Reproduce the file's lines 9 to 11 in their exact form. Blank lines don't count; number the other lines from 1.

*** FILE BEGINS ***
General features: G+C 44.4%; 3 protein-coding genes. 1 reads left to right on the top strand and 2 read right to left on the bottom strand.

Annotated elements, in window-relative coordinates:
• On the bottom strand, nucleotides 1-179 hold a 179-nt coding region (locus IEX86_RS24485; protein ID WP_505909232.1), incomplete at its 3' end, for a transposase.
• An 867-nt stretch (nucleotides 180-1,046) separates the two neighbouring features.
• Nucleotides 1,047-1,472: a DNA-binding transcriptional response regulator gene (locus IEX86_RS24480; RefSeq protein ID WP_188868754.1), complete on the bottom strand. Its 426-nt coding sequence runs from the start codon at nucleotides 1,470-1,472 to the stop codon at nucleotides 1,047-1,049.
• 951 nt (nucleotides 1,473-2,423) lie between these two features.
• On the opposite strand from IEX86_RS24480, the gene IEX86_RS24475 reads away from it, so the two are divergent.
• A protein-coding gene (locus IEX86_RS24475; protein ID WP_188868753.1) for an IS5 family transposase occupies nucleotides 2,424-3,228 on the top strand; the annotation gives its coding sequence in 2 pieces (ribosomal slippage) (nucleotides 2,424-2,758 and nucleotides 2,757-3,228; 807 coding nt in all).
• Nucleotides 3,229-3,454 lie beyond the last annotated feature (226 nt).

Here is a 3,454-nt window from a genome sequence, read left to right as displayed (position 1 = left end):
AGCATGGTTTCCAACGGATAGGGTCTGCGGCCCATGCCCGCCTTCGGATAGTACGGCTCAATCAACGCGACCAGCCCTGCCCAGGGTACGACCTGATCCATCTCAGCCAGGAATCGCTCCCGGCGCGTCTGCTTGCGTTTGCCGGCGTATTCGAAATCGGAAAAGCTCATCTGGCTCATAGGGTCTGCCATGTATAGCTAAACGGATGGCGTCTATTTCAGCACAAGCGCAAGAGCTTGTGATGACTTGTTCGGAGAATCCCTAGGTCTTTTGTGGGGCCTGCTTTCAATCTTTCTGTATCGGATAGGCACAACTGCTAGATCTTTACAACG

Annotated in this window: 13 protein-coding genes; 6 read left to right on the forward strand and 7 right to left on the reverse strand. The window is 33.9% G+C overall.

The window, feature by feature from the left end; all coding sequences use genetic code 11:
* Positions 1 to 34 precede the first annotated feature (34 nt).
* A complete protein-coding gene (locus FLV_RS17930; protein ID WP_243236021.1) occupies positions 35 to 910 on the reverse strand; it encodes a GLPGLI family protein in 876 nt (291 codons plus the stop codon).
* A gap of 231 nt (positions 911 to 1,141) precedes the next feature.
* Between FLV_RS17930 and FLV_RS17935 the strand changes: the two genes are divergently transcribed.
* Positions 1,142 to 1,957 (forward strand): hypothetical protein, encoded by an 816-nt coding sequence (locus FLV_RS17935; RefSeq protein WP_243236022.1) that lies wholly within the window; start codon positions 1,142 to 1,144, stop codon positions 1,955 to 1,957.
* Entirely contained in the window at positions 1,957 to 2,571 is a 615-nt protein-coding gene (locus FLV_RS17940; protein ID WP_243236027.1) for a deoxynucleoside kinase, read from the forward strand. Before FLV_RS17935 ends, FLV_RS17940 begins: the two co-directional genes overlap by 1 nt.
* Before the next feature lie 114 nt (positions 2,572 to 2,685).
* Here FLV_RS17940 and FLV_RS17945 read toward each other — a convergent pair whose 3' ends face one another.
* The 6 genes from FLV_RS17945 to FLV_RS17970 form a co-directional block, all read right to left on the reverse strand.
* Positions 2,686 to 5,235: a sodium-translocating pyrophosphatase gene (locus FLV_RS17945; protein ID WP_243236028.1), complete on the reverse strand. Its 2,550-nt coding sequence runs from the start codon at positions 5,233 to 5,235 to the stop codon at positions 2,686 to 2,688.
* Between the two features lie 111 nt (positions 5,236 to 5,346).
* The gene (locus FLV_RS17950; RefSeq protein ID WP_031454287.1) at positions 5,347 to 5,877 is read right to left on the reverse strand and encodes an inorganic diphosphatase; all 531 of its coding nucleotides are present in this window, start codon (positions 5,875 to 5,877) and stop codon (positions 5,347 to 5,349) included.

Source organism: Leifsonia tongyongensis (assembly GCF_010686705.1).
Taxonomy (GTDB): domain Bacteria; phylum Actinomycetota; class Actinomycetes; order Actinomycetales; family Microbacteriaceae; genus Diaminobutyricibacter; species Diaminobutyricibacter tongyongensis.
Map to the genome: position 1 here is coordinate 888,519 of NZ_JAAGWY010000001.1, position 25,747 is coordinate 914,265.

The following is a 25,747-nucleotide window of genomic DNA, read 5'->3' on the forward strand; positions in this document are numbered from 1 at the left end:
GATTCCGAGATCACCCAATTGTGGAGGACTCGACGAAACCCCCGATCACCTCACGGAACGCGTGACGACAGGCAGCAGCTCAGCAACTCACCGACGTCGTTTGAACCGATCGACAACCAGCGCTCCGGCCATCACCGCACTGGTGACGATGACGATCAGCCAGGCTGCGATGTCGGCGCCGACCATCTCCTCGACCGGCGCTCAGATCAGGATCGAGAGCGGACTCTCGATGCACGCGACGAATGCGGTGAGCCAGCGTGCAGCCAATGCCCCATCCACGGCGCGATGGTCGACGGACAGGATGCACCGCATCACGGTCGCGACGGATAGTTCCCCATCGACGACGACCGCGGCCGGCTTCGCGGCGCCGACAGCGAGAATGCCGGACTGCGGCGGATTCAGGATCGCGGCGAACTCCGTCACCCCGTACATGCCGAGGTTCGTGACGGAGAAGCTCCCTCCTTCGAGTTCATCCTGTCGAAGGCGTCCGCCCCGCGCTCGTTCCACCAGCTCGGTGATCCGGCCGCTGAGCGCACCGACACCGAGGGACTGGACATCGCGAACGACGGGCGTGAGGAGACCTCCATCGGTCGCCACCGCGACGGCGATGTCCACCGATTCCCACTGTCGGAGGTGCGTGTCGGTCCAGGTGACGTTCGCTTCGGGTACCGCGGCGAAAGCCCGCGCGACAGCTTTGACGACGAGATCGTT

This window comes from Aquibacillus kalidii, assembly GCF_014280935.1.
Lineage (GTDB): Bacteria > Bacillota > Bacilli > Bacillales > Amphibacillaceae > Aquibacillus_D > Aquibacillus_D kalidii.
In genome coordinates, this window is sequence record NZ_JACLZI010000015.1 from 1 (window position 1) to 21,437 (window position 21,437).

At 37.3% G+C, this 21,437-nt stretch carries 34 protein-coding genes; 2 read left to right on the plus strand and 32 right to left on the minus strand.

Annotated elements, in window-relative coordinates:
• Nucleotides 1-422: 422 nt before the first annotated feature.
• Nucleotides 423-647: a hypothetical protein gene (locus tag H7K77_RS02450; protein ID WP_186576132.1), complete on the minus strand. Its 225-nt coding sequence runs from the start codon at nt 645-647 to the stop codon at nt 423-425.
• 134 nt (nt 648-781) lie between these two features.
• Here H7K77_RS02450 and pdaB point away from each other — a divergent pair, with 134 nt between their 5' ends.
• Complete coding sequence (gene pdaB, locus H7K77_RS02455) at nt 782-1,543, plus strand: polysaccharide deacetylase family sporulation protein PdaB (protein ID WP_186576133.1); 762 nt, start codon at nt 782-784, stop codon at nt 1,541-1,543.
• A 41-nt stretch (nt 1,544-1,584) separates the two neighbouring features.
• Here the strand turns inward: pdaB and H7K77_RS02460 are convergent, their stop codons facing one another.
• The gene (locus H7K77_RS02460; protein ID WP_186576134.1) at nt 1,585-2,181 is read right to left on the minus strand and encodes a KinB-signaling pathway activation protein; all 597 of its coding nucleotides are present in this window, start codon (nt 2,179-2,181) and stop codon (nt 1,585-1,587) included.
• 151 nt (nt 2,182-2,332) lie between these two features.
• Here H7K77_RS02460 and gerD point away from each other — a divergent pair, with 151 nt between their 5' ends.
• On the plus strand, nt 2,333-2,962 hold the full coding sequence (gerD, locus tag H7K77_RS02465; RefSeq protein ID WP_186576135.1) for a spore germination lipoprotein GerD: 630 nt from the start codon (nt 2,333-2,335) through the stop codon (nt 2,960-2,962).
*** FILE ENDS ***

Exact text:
• Nucleotides 3,229-3,454 lie beyond the last annotated feature (226 nt).

Here is a 3,454-nt window from a genome sequence, read left to right as displayed (position 1 = left end):
AGCATGGTTTCCAACGGATAGGGTCTGCGGCCCATGCCCGCCTTCGGATAGTACGGCTCAATCAACGCGACCAGCCCTGCCCAGGGTACGACCTGATCCATCTCAGCCAGGAATCGCTCCCGGCGCGTCTGCTTGCGTTTGCCGGCGTATTCGAAATCGGAAAAGCTCATCTGGCTCATAGGGTCTGCCATGTATAGCTAAACGGATGGCGTCTATTTCAGCACAAGCGCAAGAGCTTGTGATGACTTGTTCGGAGAATCCCTAGGTCTTTTGTGGGGCCTGCTTTCAATCTTTCTGTATCGGATAGGCACAACTGCTAGATCTTTACAACG